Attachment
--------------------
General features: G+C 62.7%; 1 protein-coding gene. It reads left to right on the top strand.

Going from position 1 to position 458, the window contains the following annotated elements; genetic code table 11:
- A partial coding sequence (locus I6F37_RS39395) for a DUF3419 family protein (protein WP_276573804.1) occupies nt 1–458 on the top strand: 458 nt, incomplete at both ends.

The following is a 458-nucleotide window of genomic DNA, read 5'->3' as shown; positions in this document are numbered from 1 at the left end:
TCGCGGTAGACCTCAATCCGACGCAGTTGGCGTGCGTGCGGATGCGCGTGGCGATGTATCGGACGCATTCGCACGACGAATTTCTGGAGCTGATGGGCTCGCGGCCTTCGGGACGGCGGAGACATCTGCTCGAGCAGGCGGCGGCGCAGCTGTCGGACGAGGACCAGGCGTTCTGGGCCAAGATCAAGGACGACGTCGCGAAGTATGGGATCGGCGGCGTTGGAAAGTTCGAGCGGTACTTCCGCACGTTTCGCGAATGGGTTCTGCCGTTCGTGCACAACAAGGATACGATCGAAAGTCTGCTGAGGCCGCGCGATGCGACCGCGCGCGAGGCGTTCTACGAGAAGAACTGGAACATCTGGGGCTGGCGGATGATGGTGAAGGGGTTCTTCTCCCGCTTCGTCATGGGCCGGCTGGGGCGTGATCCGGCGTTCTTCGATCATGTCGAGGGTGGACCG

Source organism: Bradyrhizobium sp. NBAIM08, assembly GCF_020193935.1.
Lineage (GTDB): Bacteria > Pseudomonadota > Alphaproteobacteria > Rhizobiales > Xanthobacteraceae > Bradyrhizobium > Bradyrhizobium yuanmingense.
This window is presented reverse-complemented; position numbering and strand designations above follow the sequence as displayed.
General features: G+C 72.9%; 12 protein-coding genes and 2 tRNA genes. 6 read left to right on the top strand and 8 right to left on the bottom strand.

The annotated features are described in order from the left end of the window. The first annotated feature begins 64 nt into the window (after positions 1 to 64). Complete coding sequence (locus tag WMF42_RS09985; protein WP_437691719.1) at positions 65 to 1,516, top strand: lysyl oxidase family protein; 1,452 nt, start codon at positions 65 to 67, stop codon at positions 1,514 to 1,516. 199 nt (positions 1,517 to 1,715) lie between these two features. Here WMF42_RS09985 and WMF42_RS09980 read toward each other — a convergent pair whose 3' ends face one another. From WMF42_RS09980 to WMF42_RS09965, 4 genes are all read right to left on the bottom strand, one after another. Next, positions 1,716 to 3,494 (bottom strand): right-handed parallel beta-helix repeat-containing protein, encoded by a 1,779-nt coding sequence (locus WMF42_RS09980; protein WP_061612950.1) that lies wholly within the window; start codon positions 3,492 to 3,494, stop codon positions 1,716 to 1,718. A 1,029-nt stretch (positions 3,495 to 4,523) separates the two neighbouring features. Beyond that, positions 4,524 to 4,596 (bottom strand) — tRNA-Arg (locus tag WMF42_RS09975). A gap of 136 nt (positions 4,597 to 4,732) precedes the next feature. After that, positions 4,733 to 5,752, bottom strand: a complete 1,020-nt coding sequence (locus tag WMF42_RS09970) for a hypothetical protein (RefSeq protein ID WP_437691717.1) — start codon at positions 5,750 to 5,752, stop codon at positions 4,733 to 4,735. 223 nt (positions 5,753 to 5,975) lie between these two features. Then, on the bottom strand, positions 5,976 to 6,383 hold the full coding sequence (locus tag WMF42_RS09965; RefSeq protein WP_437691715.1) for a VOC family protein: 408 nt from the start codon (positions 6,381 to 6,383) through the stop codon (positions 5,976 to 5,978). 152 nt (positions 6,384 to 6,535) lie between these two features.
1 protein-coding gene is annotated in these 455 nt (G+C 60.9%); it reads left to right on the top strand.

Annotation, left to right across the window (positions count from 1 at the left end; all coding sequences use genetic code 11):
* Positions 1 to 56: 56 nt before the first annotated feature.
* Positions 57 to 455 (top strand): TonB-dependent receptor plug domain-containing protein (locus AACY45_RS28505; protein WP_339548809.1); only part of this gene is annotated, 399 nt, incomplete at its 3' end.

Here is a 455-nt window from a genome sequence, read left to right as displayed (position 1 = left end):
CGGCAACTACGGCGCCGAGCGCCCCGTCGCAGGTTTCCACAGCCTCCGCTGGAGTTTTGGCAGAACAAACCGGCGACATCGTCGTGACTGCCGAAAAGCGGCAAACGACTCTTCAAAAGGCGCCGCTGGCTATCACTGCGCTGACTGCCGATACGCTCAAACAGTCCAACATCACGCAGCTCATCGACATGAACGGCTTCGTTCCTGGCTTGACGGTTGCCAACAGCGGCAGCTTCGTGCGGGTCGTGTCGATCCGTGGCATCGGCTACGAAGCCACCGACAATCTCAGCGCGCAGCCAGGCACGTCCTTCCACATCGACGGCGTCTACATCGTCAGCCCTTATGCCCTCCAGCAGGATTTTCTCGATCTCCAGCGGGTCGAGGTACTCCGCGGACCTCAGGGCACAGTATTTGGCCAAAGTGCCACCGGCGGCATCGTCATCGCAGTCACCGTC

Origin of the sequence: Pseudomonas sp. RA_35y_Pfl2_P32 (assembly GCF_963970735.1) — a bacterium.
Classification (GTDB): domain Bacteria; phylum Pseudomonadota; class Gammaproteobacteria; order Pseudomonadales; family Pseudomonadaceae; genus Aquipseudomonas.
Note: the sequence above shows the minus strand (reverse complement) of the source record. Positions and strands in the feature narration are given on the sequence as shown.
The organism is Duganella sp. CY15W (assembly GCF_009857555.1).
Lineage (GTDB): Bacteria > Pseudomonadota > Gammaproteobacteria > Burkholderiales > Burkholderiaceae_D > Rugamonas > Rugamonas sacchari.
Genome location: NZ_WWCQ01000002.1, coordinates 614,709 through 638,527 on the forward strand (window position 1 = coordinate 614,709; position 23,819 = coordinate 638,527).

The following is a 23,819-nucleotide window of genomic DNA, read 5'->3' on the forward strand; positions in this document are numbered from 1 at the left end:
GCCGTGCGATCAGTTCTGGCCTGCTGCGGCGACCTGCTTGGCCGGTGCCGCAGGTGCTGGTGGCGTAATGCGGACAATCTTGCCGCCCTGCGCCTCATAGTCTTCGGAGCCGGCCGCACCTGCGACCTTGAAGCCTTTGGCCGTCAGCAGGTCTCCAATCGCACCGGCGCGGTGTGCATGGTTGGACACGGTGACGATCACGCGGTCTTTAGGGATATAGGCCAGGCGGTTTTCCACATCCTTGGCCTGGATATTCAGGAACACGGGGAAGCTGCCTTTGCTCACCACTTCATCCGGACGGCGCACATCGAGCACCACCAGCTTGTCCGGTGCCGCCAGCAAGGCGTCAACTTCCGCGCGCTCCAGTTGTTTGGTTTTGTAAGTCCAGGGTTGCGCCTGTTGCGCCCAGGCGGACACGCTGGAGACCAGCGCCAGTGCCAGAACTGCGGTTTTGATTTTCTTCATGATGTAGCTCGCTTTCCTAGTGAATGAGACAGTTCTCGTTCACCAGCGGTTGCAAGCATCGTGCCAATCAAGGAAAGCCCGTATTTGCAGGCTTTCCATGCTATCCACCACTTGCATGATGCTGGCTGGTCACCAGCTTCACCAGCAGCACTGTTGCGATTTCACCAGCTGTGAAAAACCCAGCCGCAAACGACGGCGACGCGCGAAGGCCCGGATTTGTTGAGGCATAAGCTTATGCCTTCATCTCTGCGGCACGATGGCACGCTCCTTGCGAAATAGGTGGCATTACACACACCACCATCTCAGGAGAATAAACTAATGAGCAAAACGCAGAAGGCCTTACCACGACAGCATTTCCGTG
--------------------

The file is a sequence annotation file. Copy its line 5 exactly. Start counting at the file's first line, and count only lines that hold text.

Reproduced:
TCGCGGTAGACCTCAATCCGACGCAGTTGGCGTGCGTGCGGATGCGCGTGGCGATGTATCGGACGCATTCGCACGACGAATTTCTGGAGCTGATGGGCTCGCGGCCTTCGGGACGGCGGAGACATCTGCTCGAGCAGGCGGCGGCGCAGCTGTCGGACGAGGACCAGGCGTTCTGGGCCAAGATCAAGGACGACGTCGCGAAGTATGGGATCGGCGGCGTTGGAAAGTTCGAGCGGTACTTCCGCACGTTTCGCGAATGGGTTCTGCCGTTCGTGCACAACAAGGATACGATCGAAAGTCTGCTGAGGCCGCGCGATGCGACCGCGCGCGAGGCGTTCTACGAGAAGAACTGGAACATCTGGGGCTGGCGGATGATGGTGAAGGGGTTCTTCTCCCGCTTCGTCATGGGCCGGCTGGGGCGTGATCCGGCGTTCTTCGATCATGTCGAGGGTGGACCG